To the editor: Driver error — the leading cause of car accident-related injuries — causes 94% of U.S. vehicle crashes. But adaptive driver assistance technologies, including self-driving vehicle technology, will save thousands of lives each year. ("It's time to tap the brakes on self-driving cars," editorial, July 11)
Recent incidents involving Tesla's autopilot feature raise questions about whether these technologies should be fielded before full government regulation. The self-driving car will revolutionize mobility and democratize transportation, offering newfound independence to countless seniors and the visually-impaired. To do so, this technology must be tested and evaluated based on real-world conditions.
Airbags were introduced over a decade before they were regulated. Early designs weren't as safe as today's versions, but they improved over time through industry collection and analysis of crash data. Similarly, self-driving technologies are now in a critical stage of development — this is not the time for arbitrary regulations.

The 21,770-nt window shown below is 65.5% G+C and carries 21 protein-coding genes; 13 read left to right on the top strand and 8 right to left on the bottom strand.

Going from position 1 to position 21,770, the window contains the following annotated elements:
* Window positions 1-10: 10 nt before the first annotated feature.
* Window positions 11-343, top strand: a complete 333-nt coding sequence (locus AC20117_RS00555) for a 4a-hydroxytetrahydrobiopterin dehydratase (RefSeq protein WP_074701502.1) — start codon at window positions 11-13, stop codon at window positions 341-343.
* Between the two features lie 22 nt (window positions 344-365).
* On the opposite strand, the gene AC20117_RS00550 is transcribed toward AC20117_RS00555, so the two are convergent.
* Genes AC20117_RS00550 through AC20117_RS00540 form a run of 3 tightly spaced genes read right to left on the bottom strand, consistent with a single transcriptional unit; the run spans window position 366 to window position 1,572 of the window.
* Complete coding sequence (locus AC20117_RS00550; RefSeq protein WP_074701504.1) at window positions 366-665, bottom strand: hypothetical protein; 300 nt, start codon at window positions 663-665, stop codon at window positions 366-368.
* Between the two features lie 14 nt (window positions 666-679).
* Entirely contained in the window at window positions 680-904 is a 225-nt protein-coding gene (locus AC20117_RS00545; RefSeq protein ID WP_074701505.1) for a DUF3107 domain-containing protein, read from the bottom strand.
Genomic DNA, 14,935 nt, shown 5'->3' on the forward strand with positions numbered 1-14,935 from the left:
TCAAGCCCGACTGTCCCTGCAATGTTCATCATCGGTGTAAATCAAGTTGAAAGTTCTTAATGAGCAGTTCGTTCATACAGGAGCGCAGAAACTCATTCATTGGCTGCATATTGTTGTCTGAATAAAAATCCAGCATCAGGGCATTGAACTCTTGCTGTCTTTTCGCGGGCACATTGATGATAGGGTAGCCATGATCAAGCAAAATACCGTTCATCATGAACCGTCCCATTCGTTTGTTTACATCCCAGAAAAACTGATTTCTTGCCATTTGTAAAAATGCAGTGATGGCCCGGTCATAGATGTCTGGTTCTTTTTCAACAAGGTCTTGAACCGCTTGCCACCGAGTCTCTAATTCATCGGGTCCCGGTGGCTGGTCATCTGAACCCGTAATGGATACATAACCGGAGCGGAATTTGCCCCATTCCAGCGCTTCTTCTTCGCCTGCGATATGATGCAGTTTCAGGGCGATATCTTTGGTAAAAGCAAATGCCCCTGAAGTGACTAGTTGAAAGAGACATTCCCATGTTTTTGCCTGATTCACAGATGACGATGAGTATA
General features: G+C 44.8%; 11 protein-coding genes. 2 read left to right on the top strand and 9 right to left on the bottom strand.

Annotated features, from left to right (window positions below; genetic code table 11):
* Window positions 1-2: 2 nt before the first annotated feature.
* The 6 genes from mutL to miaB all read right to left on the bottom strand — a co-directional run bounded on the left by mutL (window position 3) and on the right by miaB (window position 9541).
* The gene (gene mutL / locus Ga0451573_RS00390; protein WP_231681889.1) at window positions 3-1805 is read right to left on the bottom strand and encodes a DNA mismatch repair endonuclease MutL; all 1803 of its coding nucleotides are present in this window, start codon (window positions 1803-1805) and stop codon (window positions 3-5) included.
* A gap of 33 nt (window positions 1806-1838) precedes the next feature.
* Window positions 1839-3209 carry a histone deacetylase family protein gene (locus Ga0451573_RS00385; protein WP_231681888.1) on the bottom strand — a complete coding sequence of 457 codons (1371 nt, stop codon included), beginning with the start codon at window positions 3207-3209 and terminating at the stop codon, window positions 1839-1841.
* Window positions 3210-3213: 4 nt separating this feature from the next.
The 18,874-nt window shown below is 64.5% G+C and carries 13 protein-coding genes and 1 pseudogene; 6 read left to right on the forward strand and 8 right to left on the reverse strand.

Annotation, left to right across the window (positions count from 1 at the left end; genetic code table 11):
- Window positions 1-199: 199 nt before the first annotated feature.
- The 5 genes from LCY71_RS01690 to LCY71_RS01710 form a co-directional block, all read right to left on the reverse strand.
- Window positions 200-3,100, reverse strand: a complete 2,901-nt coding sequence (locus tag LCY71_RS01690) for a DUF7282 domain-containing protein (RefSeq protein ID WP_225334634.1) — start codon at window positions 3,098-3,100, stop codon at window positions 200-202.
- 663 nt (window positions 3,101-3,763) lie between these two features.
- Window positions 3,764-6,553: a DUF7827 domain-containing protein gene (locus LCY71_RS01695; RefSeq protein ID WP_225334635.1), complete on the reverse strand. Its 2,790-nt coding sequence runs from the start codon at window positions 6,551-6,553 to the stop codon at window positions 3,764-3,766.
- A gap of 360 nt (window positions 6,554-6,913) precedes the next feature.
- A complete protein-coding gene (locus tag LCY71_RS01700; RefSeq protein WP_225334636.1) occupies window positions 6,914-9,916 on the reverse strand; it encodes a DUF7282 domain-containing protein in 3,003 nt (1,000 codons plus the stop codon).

Gary Shapiro, Arlington, Va.
The writer is president and chief executive of the Consumer Technology Assn.
To the editor: As a 71-year-old driver of a Tesla Model X, I realize that the car's so-called autopilot is a tool available to me. Never would I drive without my hands on the wheel.
Autopilot does not recognize road hazards, stop lights or stop signs. If I can understand that, why is it so hard for others to do the same?
Joni Duzy, Sierra Madre